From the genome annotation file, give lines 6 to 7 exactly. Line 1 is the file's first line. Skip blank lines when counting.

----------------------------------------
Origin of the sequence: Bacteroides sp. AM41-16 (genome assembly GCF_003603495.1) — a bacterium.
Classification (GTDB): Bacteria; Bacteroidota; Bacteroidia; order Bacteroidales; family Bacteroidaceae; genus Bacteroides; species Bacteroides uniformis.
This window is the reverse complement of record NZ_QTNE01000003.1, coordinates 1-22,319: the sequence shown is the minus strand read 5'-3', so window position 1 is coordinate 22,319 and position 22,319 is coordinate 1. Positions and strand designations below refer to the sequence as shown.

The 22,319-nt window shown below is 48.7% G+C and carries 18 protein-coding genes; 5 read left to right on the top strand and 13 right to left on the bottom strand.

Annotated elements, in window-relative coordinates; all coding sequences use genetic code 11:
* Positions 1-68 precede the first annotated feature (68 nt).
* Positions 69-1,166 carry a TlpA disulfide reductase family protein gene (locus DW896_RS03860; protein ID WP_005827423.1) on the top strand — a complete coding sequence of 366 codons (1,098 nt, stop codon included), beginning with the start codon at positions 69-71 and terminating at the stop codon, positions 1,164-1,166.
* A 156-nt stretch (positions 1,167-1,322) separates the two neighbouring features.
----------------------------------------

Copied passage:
* Positions 1-68 precede the first annotated feature (68 nt).
* Positions 69-1,166 carry a TlpA disulfide reductase family protein gene (locus DW896_RS03860; protein ID WP_005827423.1) on the top strand — a complete coding sequence of 366 codons (1,098 nt, stop codon included), beginning with the start codon at positions 69-71 and terminating at the stop codon, positions 1,164-1,166.